Thursday, February 27, 2020

Wislawa Szymborska, "The End and the Beginning"

After every war
someone has to clean up.
Things won’t
straighten themselves up, after all.

Someone has to push the rubble
to the side of the road,
so the corpse-filled wagons
can pass.
Someone has to get mired
in scum and ashes,
sofa springs,
splintered glass,
and bloody rags.

Someone has to drag in a girder
to prop up a wall.
Someone has to glaze a window,
rehang a door.

Photogenic it’s not,
and takes years.
All the cameras have left
for another war.

We’ll need the bridges back,
and new railway stations.
Sleeves will go ragged
from rolling them up.

Someone, broom in hand,
still recalls the way it was.
Someone else listens
and nods with unsevered head.
But already there are those nearby
starting to mill about
who will find it dull.

From out of the bushes
sometimes someone still unearths
rusted-out arguments
and carries them to the garbage pile.

Those who knew
what was going on here
must make way for
those who know little.
And less than little.
And finally as little as nothing.

In the grass that has overgrown
causes and effects,
someone must be stretched out
blade of grass in his mouth
gazing at the clouds.

Translated by Joanna Trzeciak
Pictures are of Syria, where, I read, the civil war is nearly done.


G. Verloren said...

I've long said that part of what plagues America is that we're so isolated from the aftermath of wars.

Europeans need only go back to World War II, still just within living memory, but Americans haven't dealt with the results of mass combat in their own backyards since the 1860s - and even then, most of the fighting took place in the field, and what urban combat took place wasn't anywhere near as devastating.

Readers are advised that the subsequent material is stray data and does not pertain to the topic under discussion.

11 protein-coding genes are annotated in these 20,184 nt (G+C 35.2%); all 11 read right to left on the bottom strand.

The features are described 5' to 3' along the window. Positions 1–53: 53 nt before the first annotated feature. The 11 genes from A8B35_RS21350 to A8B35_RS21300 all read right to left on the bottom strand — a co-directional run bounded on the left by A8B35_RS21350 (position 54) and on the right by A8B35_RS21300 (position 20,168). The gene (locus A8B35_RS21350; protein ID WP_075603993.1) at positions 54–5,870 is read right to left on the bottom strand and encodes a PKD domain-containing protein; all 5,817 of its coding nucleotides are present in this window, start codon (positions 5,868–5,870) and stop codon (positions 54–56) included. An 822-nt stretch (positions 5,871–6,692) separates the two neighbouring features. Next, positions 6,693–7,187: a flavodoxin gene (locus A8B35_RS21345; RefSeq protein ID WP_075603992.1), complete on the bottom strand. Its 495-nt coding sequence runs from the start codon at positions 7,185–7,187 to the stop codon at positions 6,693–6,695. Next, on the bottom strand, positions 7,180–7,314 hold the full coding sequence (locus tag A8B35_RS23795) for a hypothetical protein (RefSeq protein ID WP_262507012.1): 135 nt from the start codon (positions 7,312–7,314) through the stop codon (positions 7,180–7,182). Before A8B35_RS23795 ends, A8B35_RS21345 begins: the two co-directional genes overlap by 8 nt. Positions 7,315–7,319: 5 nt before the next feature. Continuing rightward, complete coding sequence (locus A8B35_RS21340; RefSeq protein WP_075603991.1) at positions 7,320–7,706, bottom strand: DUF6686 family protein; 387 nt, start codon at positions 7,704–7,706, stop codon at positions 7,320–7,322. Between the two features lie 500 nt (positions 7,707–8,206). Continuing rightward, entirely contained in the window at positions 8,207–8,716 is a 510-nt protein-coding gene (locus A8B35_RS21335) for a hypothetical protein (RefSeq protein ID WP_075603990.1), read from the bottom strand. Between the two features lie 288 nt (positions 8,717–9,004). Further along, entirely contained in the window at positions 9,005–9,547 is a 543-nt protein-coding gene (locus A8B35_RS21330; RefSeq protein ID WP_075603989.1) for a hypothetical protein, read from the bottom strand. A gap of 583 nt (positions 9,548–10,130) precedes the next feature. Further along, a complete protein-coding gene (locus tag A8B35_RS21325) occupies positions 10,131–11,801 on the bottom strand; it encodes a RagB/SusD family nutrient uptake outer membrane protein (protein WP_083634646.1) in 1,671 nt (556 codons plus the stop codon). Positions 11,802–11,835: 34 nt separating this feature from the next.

We are a nation that almost always fights offensive wars in other people's lands, and the bulk of our population only ever feels the effects of such conflicts through economic strain or reading / hearing about events in the news.

This warps our cultural perception of war to an absurd degree, and shapes our reactions dramatically. Terrorists destroy the World Trade Center and we're sent absolutely reeling, because we're just so unused to the idea of other people blowing up our buildings and killing our citizens, despite our long history of routinely leveling huge swathes of other people's countries.

We have the collective mindset of an opportunisitic bully who never fights where there's risk to himself, and the one time someone catches him square in the face with a surprise punch, it's emotionally devastating to an incredible degree. How DARE someone else do to us a tiny fraction of what we do to others!

szopeno said...

Personally I do not like poems of Szymborska. They always seem better in translation than in original, they just do not speak to me. And that's not counting her problematic behaviour during Stalinism (I'm saying here about her signature under a letter supporting a decision of Stalinist court issuing death penalty for priests accused of cooperating with USA, not about her poems praising Stalin)

As a war poet, I prefer Różewicz. "Led to slaughter, I survived; Those are empty and equivalent words: men and animals, love and hate, friend and enemy, light and darkness" ("Survivor") dealing with psychological scars of war; or by Baczyński "We were teached: there is no pity" (in his "Generation'). Those are much powerful in Polish- and, to my chagrin, seems not to be translated into English, despire deserving it much more than correct poems by Szymborska.

szopeno said...

Hmm, seems Baczyński was translated in English, but quality of this translation is rather poor and does not seem to me to carry the same emotions (plus it changes the meaning sometimes, as from "We were teached" to "we learned our lesson")

Różewicz translation is better:

John said...

Thanks, that's a fascinating poem.